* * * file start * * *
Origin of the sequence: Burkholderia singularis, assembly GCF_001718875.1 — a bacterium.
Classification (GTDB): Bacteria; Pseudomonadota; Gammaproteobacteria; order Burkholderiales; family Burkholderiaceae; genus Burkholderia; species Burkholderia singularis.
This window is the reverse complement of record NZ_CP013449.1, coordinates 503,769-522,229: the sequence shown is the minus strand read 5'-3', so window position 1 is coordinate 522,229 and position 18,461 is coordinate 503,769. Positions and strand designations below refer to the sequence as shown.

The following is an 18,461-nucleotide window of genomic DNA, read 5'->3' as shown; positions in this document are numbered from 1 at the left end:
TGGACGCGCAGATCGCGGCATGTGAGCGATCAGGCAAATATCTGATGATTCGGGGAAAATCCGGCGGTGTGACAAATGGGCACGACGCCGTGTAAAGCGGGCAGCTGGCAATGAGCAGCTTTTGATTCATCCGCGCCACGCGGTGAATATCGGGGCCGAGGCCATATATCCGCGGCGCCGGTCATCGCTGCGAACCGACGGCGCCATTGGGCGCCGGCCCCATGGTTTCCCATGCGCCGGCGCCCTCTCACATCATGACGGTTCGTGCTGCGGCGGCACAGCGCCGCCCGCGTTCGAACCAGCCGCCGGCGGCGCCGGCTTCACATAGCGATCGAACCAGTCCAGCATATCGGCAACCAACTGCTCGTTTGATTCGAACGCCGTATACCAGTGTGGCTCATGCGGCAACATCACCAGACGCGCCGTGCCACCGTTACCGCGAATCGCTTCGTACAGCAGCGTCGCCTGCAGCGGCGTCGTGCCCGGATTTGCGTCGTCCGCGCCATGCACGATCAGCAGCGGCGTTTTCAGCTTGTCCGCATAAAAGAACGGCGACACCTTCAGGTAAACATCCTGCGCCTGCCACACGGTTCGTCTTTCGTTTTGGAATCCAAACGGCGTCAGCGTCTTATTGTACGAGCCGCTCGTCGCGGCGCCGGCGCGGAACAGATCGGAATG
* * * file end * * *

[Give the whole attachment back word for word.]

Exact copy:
Origin of the sequence: Burkholderia singularis, assembly GCF_001718875.1 — a bacterium.
Classification (GTDB): Bacteria; Pseudomonadota; Gammaproteobacteria; order Burkholderiales; family Burkholderiaceae; genus Burkholderia; species Burkholderia singularis.
This window is the reverse complement of record NZ_CP013449.1, coordinates 503,769-522,229: the sequence shown is the minus strand read 5'-3', so window position 1 is coordinate 522,229 and position 18,461 is coordinate 503,769. Positions and strand designations below refer to the sequence as shown.

The following is an 18,461-nucleotide window of genomic DNA, read 5'->3' as shown; positions in this document are numbered from 1 at the left end:
TGGACGCGCAGATCGCGGCATGTGAGCGATCAGGCAAATATCTGATGATTCGGGGAAAATCCGGCGGTGTGACAAATGGGCACGACGCCGTGTAAAGCGGGCAGCTGGCAATGAGCAGCTTTTGATTCATCCGCGCCACGCGGTGAATATCGGGGCCGAGGCCATATATCCGCGGCGCCGGTCATCGCTGCGAACCGACGGCGCCATTGGGCGCCGGCCCCATGGTTTCCCATGCGCCGGCGCCCTCTCACATCATGACGGTTCGTGCTGCGGCGGCACAGCGCCGCCCGCGTTCGAACCAGCCGCCGGCGGCGCCGGCTTCACATAGCGATCGAACCAGTCCAGCATATCGGCAACCAACTGCTCGTTTGATTCGAACGCCGTATACCAGTGTGGCTCATGCGGCAACATCACCAGACGCGCCGTGCCACCGTTACCGCGAATCGCTTCGTACAGCAGCGTCGCCTGCAGCGGCGTCGTGCCCGGATTTGCGTCGTCCGCGCCATGCACGATCAGCAGCGGCGTTTTCAGCTTGTCCGCATAAAAGAACGGCGACACCTTCAGGTAAACATCCTGCGCCTGCCACACGGTTCGTCTTTCGTTTTGGAATCCAAACGGCGTCAGCGTCTTATTGTACGAGCCGCTCGTCGCGGCGCCGGCGCGGAACAGATCGGAATG